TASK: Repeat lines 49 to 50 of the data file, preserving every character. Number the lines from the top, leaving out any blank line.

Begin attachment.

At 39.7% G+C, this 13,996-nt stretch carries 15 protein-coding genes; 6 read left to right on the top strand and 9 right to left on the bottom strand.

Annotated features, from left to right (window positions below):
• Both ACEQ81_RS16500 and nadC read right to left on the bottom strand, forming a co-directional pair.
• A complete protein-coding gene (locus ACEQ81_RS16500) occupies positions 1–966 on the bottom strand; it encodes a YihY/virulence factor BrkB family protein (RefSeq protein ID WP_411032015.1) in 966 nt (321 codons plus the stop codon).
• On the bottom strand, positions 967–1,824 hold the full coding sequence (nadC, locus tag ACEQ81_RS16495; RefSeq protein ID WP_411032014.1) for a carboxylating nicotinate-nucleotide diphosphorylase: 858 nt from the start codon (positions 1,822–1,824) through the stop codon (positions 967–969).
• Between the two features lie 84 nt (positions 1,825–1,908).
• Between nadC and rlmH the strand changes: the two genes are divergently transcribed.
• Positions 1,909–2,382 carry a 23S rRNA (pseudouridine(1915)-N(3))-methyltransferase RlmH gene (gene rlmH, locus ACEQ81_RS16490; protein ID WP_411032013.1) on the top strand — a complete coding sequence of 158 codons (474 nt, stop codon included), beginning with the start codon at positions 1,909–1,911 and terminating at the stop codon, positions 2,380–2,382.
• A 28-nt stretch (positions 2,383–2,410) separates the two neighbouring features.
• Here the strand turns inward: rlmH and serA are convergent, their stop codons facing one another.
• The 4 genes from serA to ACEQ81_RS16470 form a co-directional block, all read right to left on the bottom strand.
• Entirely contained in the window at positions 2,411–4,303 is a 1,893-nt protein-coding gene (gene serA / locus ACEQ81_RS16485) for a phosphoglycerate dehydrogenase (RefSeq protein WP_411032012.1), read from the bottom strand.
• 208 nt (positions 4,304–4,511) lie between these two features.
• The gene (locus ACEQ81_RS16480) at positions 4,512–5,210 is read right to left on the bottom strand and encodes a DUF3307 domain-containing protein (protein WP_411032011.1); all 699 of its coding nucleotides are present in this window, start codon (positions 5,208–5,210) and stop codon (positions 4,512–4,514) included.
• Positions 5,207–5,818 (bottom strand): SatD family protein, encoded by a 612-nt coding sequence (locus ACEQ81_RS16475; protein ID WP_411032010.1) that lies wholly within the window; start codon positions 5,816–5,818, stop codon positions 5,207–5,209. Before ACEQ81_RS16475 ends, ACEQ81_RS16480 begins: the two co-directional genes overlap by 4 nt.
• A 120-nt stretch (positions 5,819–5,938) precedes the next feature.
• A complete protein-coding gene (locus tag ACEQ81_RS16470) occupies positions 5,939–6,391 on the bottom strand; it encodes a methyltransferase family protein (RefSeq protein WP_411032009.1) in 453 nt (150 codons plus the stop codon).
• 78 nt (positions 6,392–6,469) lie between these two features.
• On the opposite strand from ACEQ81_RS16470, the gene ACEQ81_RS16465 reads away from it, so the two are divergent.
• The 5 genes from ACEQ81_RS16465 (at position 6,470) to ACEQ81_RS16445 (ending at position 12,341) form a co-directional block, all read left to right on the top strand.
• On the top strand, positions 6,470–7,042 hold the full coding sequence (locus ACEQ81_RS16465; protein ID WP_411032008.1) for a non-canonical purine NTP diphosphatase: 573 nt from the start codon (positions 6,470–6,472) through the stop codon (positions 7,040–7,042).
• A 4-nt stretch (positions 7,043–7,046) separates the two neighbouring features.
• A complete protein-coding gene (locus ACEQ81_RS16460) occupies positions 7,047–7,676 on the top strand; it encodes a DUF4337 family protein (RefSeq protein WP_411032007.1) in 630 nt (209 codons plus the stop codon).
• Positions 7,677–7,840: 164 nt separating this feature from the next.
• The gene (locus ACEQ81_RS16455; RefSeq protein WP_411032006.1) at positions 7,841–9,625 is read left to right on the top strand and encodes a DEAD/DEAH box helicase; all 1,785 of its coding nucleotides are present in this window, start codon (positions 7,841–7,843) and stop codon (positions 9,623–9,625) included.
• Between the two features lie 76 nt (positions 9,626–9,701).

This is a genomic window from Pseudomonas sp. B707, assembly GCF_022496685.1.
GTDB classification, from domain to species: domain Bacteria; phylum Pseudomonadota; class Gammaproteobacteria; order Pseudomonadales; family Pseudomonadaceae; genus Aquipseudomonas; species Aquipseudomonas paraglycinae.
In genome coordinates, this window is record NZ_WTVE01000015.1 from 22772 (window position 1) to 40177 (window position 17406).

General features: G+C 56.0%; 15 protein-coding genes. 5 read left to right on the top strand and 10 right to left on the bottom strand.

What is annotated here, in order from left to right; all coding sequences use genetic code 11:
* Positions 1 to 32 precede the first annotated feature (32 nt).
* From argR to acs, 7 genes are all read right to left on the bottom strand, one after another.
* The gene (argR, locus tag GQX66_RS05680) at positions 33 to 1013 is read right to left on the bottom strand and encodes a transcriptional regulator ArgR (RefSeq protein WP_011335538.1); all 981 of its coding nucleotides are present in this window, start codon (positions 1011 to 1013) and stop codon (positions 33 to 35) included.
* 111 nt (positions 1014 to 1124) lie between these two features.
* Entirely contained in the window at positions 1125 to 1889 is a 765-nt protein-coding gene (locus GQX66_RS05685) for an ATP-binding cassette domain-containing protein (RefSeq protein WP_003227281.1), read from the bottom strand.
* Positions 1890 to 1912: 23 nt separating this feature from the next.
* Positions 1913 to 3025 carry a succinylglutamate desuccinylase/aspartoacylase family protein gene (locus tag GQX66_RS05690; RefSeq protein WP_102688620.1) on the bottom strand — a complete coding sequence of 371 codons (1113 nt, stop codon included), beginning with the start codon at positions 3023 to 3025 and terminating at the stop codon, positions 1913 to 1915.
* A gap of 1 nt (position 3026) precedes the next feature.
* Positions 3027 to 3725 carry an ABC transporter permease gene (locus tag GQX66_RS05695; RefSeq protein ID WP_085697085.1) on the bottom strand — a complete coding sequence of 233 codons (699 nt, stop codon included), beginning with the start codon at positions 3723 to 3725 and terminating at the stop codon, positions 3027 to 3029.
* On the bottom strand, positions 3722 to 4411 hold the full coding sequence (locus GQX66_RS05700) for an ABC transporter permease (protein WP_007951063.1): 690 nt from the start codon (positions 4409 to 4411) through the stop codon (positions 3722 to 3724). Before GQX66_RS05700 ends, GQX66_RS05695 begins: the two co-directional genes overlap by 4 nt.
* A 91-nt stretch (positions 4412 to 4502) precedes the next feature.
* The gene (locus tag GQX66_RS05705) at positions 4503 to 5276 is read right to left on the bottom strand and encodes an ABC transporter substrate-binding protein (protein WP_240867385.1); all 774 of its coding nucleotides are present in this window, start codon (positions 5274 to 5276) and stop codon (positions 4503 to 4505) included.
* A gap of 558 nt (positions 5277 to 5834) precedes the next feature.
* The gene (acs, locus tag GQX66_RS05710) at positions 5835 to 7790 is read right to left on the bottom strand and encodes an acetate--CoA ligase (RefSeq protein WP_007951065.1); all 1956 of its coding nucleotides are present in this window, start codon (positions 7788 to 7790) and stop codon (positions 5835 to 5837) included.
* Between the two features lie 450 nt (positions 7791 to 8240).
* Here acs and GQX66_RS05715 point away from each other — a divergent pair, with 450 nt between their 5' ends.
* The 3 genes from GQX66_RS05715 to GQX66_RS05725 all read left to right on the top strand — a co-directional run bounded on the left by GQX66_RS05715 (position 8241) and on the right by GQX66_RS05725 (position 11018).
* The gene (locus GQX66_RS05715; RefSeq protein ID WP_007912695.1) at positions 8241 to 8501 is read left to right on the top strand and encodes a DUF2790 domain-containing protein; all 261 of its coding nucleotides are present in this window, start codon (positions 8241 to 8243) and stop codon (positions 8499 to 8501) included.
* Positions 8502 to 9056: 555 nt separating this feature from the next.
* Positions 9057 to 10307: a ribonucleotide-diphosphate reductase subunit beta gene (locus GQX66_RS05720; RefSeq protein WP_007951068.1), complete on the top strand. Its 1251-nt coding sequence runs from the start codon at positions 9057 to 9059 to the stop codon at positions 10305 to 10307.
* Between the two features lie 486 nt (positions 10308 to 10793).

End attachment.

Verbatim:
* The gene (locus GQX66_RS05715; RefSeq protein ID WP_007912695.1) at positions 8241 to 8501 is read left to right on the top strand and encodes a DUF2790 domain-containing protein; all 261 of its coding nucleotides are present in this window, start codon (positions 8241 to 8243) and stop codon (positions 8499 to 8501) included.
* Positions 8502 to 9056: 555 nt separating this feature from the next.